50.        We are satisfied that the distress and damage suffered by each of the four representors are “substantial” in the sense which we have indicated. 
51.        Accordingly for the reasons set out above we are satisfied that each of the applicants has established his entitlement to the relief sought. 
Data Protection (Jersey) Law 2005.
Data Protection (Sensitive Personal Date)(Jersey) Regulations 2005.
European Convention on Human Rights.
Data Protection Act 1998.
Carter-Ruck on Libel and Privacy (6th edition).
The Law Society-v-Kordowski [2011] EWHC 3185.

Saturday, September 7, 2013










Can we now say  by publishing someones name - no matter in what context - that we can now be dragged through a secret court case funded by the taxpayer?  This is the crucial matter that has been over looked in my opinion. This comes down to interpretation. Stuart Syvret has mentioned peoples name on his blog complete with allegations concerning them.  The Data Protection Law and not a Libel action has been used and this surely sets a very dangerous precedent not only for Citizen Media but for every Mainstream Media outlet in Jersey. Why have they remained silent on this? Have they been distracted by the fact that it is Stuart Syvret? 

Can Stuart Syvret - former CPO Graham Power - Lenny Harper  and any other member of the public now bring a Data Protection action against the JEP for any articles written by them (JEP)  that might be distressing  and damaging - how do we quantify distressing and damaging? Maybe they should be contacting Data Protection Commissioner, Emma Martins.   This is very serious. Think about it.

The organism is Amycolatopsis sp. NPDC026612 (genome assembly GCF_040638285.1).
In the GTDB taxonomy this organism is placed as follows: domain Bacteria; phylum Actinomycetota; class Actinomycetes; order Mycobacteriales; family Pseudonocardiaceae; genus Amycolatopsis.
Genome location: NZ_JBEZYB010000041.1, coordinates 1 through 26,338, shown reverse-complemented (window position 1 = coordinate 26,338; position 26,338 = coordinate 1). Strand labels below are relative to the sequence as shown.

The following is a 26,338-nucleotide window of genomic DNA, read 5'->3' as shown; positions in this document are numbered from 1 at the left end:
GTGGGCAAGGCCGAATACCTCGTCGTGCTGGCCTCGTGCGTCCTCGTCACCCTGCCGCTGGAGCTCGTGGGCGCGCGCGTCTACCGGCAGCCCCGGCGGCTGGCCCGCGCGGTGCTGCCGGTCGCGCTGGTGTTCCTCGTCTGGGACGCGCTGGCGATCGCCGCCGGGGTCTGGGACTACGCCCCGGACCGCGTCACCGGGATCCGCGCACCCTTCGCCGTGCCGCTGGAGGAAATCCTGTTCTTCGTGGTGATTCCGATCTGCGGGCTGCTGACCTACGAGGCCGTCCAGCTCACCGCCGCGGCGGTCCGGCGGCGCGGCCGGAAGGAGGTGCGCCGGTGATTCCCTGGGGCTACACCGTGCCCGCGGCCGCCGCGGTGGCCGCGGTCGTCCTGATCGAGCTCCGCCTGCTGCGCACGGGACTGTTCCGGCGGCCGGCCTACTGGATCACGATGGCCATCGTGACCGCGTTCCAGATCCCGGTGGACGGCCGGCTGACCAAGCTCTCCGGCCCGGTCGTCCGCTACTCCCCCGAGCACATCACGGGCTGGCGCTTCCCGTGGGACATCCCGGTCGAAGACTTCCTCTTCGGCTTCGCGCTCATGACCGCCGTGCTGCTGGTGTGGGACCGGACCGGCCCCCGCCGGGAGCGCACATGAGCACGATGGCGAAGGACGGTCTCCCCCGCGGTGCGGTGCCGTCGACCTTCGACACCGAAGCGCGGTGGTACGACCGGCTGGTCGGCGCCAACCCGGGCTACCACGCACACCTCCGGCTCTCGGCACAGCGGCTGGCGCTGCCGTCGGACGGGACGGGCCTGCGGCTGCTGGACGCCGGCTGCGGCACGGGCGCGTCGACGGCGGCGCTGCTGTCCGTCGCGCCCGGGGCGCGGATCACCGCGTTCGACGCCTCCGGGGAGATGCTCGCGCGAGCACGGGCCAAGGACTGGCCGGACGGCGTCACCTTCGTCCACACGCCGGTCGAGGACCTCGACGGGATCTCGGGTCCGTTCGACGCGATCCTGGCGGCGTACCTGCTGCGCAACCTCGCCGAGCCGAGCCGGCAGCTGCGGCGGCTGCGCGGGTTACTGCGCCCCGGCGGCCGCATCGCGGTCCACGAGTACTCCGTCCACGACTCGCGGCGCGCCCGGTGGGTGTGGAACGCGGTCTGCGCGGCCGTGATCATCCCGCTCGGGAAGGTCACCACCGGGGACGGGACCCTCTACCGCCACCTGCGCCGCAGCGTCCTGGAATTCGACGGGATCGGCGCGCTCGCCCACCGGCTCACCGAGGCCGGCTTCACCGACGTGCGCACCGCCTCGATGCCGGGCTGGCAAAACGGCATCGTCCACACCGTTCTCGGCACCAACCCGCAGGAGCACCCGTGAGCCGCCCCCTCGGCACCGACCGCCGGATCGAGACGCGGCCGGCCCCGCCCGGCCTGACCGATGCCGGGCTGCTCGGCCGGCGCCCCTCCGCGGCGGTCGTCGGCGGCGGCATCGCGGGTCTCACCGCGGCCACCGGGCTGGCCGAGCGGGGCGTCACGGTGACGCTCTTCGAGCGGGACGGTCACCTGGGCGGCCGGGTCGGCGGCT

After all the vitriol that the bloggers have had to endure and the hands of the JEP - calling into question our integrity, motives and accusing us of publishing "Allegations without Substance" can we now bring a class action against the JEP - funded by the taxpayer - and ask them to remove all mention of blogs/bloggers -Lenny Harper and anybody else who have attempted to bring child abusers and their protectors to account.

In today's JEP the Data Protection Commissioner, Emma Martins has come out with a statement that could set in motion a collision course with the UK Parliament. Let me quote her exact words - if accurately interpreted by the JEP. 

The JEP asked Emma Martins - " Whether further action would be taken against Mr Syvret or others who have named identified the four"

Mrs Martins replied " Every complaint we receive is dealt with in accordance with our statutory powers. The Royal Court judgement is clear, and the office of data protection commissioner notes that all of the applicants have been successful in winning the relief that they were seeking. This has been a difficult, complex and long-running case which has taken a real personal toll on the applicants. We are all accountable for what we write and say in the online environment  and that accountability applies equally to those who claim journalistic status - they also have to face the legal consequence arising from damage that they do and the lasting harm that they can cause during their actions. This judgement shows clearly that the laws that protect us in our everyday life also extend online. There will be no further comment from this office."End

Deputy Trevor and Shona Pitman could have saved themselves a fortune by going to the data protection office instead of taking a libel action.  You can now by-pass the press complaints commission and go straight to Emma martins - what is good for the goose is surely good for the gander.